Know Your Retirement Plan Options And Limits

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(Photo by Joe Raedle/Getty Images)

(Photo by Joe Raedle/Getty Images)

420x316-grad-lee Dee Lee
Dee Lee is a Certified Financial Planner who received a diploma in...
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BOSTON (CBS) – Let’s start with the employer plans, 60% of employers offer some sort of retirement plan but only about 50% of employees take advantage of the plans offered.

401(k) plans are mostly used in private industry but are available to any employer to set up, 403(b) plans are for nonprofit organizations such as schools and hospitals, and the 457 plan covers state, county and city employees and there is a Thrift Savings Plan for federal employees.

Also available for some employees is a new option, the Roth 401(k) plan, where you contribute the dollars after taxes and the withdrawals in retirement are free of federal tax. Most employers are not offering a Roth 401(k) just yet.

Tax law changes made several years ago put retirement plans on an equal footing. This year the contribution limit is $17,500. But you have to be able to earn enough so that you have the extra $17,500 to contribute. Not too many employees are fortunate enough to do that.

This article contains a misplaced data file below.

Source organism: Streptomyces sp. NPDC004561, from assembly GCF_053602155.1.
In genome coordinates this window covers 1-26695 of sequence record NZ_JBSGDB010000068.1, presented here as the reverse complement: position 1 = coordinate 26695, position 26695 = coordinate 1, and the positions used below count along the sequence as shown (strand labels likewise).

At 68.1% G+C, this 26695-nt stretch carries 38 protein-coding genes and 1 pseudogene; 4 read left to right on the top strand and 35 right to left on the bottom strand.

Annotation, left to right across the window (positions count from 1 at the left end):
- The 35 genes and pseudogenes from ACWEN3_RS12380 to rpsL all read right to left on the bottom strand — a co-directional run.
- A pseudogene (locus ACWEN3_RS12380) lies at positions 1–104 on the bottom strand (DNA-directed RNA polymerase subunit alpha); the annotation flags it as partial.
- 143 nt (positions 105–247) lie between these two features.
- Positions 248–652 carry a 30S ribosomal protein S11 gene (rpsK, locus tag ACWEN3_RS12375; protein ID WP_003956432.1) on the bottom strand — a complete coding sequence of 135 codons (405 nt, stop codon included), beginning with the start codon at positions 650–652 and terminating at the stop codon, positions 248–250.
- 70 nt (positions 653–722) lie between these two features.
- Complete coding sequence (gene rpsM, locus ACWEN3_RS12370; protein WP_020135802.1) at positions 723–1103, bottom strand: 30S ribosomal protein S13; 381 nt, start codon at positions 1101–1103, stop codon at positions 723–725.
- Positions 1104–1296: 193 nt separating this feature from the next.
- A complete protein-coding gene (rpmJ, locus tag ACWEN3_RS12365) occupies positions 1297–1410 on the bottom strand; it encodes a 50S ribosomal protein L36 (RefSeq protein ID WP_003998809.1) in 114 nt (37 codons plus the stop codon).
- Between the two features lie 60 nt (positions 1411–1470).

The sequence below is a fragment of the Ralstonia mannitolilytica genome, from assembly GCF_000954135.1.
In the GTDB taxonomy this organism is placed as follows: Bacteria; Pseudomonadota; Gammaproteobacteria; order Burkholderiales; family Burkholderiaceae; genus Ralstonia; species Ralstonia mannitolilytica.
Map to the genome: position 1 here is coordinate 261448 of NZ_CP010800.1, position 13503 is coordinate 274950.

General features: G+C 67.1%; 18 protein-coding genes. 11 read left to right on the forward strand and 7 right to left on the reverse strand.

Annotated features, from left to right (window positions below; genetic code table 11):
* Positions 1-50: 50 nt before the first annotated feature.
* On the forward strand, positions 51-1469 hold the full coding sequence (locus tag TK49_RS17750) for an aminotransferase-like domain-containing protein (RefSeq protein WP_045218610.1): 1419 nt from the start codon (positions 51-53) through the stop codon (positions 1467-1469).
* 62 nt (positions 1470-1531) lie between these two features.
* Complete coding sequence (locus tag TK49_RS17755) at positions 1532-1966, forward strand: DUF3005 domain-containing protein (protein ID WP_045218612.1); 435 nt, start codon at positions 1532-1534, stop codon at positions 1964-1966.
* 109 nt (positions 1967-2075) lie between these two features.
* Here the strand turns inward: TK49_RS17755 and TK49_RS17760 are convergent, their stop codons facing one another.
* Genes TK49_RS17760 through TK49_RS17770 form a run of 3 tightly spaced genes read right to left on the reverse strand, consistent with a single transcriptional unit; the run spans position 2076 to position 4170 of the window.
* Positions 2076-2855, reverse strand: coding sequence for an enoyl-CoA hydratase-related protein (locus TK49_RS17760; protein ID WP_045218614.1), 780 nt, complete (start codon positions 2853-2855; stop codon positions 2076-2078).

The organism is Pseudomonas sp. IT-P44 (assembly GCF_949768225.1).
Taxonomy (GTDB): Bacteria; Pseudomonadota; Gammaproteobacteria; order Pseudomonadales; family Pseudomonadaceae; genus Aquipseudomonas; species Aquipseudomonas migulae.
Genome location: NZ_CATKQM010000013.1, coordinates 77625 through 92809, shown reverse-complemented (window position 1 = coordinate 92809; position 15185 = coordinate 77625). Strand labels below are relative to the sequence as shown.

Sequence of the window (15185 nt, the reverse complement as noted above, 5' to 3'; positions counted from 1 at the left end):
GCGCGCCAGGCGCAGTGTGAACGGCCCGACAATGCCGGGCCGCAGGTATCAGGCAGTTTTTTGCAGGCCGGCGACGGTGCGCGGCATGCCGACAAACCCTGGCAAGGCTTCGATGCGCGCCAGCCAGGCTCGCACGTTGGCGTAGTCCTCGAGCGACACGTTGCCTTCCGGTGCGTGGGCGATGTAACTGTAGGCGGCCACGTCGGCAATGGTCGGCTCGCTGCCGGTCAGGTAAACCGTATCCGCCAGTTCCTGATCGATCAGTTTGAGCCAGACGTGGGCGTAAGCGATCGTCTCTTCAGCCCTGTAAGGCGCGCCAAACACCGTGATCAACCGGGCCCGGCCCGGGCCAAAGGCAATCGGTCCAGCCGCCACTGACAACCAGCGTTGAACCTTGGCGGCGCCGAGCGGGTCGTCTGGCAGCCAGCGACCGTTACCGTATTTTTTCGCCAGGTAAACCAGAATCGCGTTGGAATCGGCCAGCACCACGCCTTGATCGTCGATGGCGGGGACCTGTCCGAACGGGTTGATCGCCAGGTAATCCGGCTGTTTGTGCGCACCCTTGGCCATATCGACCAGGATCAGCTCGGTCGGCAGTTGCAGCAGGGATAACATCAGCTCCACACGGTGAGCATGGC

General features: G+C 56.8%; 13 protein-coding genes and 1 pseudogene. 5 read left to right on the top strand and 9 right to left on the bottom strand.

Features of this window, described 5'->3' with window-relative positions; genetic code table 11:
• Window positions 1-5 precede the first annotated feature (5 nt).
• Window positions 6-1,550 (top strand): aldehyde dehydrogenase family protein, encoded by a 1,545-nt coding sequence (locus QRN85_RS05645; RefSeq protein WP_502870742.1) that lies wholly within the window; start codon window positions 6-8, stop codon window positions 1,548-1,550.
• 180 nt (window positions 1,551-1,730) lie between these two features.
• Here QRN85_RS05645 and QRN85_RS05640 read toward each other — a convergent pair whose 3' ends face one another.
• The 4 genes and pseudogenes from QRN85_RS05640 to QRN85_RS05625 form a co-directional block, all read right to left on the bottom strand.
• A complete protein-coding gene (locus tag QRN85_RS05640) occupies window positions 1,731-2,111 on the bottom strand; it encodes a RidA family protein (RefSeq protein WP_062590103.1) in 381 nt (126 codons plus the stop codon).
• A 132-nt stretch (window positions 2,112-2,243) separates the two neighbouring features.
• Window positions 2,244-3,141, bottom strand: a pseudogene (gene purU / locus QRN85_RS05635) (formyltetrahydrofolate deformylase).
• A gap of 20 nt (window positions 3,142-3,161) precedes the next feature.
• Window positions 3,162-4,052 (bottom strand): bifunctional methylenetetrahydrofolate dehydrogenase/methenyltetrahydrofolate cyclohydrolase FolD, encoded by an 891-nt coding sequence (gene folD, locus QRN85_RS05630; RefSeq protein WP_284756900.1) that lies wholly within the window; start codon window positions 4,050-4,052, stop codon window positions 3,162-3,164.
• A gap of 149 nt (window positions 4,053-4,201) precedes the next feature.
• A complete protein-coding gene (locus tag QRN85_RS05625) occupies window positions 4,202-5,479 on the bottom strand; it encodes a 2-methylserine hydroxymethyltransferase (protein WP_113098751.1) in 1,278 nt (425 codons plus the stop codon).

If you are working for a small company with fewer than 100 employees they may be offering a SIMPLE IRA (Savings Incentive Match Plan for Employees) for your retirement plan, the limit this year is $12,000 and employers match up to 3%.

And if your employer does not offer a retirement plan, and 40% of employers do not, you are not off the hook. You can set up an IRA very easily at your local bank, a Mutual Fund Company or some of the big financial institutions like Fidelity or Schwab.

You can contribute up to $5,500. You must have earned income to contribute to an IRA. This includes the traditional IRA where you get a tax deduction for the contribution, a Spousal IRA where one of the spouses must have earned income, and a Roth IRA where you make your contribution with after tax dollars and a nondeductible IRA.

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